The CSIR MMM Competency Area (based at the CSIR’s main, Pretoria, campus) is focused on the MDB research stream but it also involves other streams. It expects to be involved in creating mining robot prototypes during Year 2. “We don’t know yet what those prototypes may be, as we are still waiting for the Year 1 reports,” notes Bosscha. “Successful prototypes, hopefully, will lead to the manufacture of production units by Mining Equipment Manufacturers Association member companies.”
“One of the things we struggle with a lot is that there is still very little research funding available,” he stresses. “Some people think that the CSIR is fully funded; we aren’t. We need to get funding from somewhere. South African mining companies, [and] South African industry, in general, have been reluctant to invest in research. And small companies do not have the ability to provide funding. Big or small, they all prefer to acquire finished products from overseas. Major overseas mining equipment companies, like Sandvik and Atlas Copco, have significant research programmes, backed by their home governments. With imported technology, maintenance, repair and other support can be very expensive. Why not invest in local technologies? The problem is we don’t have ready solutions – nothing we can point to and say: we can sell you that, now.”
Fortunately, local research funding, from government has been increased as part of Operation Phakisa. Nevertheless, the preference for off-the-shelf products by local miners means that the CSIR (and other local R&D teams) find that they have to develop prototypes that are as close to the production standard as possible, without actually being fully compliant with the production standard – the CSIR is allowed to prototype, not fabricate, production units. “So, while we can develop prototypes to high technology readiness levels (TRLs), we need some company to take it to production standard and then manufacture it.” The CSIR normally takes technology to TRL 5 or TRL 6, while full commercial production takes place at TRL 9.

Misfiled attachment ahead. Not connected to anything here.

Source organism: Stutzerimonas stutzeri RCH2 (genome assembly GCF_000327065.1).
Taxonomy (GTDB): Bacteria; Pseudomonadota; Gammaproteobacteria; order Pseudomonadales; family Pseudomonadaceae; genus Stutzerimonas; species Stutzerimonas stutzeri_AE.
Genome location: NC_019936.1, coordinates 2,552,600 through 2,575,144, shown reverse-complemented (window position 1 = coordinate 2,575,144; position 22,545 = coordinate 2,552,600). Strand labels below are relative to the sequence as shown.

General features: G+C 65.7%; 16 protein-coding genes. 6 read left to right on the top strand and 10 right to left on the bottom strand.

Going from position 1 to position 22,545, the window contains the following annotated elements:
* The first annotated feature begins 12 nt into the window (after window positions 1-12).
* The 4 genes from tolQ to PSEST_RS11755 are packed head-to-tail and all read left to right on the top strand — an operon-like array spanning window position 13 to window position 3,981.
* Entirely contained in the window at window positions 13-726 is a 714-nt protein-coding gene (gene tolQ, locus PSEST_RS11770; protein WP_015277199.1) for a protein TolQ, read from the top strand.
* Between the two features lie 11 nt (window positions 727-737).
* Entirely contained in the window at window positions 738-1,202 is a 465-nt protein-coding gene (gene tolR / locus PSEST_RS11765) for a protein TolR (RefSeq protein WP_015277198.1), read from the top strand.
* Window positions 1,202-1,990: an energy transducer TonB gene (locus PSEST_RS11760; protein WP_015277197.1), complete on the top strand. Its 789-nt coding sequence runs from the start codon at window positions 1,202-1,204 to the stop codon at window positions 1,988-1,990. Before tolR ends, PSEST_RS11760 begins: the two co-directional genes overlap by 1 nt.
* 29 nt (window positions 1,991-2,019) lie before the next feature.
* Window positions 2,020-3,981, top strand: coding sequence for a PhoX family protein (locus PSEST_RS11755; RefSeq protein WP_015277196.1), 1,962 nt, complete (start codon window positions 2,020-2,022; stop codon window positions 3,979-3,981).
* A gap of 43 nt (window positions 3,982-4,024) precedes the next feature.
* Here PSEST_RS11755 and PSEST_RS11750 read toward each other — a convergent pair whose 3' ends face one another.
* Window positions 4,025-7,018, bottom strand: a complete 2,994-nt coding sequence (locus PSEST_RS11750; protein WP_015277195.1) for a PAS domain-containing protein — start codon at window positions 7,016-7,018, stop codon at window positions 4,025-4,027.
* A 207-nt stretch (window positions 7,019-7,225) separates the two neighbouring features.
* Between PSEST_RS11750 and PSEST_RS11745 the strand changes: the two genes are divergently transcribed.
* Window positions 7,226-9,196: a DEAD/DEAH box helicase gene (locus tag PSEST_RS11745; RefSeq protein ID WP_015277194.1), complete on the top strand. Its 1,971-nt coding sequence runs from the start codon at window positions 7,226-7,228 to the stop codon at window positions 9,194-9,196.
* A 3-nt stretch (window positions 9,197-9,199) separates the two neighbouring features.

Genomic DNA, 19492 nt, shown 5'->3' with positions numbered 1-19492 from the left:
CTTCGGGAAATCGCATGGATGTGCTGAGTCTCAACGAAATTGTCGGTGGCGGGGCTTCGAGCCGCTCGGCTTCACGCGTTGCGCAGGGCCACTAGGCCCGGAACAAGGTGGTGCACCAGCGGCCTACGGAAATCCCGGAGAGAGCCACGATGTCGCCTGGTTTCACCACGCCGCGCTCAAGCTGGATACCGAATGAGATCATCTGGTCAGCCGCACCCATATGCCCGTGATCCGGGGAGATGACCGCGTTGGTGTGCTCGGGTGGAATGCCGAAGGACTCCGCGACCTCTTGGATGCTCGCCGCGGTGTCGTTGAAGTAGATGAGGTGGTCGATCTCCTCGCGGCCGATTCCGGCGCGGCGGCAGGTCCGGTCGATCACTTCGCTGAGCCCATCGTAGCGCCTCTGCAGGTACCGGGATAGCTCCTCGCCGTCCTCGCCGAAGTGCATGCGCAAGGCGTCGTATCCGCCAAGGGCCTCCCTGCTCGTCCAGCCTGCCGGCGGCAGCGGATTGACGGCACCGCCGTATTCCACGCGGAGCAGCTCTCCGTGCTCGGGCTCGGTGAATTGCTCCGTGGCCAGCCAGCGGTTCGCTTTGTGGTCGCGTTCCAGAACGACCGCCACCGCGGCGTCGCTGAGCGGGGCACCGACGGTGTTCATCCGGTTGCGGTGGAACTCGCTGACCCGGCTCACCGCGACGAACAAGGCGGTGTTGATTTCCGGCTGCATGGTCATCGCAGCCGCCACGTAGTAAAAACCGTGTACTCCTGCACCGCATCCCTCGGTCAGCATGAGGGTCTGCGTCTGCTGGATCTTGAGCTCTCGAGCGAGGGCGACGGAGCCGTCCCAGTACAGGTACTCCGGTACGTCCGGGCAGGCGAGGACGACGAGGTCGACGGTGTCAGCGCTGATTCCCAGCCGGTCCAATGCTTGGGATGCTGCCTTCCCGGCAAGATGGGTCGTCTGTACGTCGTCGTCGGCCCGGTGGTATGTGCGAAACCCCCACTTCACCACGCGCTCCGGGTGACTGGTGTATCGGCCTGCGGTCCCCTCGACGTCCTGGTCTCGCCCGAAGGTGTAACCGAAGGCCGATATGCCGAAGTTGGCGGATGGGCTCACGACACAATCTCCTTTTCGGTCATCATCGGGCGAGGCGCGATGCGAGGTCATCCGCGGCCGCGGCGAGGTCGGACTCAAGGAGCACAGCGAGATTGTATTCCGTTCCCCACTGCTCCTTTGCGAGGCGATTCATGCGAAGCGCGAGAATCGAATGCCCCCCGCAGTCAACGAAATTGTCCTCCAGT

Back to the Future
Before the Mining Phakisa, the Mining Precinct and Samerdi, there was the Centre for Mining Innovation (CMI). That was closed down, for financial reasons. “But before it was closed, we had a mining safety robot project with the CMI and the CSIR Mobile Intelligent Autonomous Systems Laboratory,” points out Bosscha. “We saw it as an opportunity to showcase CSIR capabilities. We focused on a safety application for robotics because of fears in the trade unions that robots would cost jobs.
“I think that the safety robot is still a good approach,” he affirms. “The prototype, a capability demonstrator, still exists. But it was not and is not really mine worthy. We built an artificial mining stope in Johannesburg to demonstrate that the robot could surmount or avoid obstacles, that it had the traction to move around the stope and that it could carry out inspections – specifically, of the ‘hanging wall’ [roof].”
Fall-of-rock is the biggest cause of fatalities in South African mines. The robot was meant to identify loose, hanging rocks, after the rock face in the stope had been blasted, which would pose a danger to the miners coming back into the stope to remove the ore freed by the blasting. This was possible because loose rocks are slightly cooler than the solid rock around them: the temperature difference, although small, is enough to be detected by thermal cameras. Also, sounds made by loose rocks are slightly different to those made by the solid rock and again the difference is just enough to be detected by an acoustic sensor. So the robot was fitted with a thermal camera and an acoustic sensor and processor. The idea was that the miners would enter the stope only after the robot had carried out its inspection.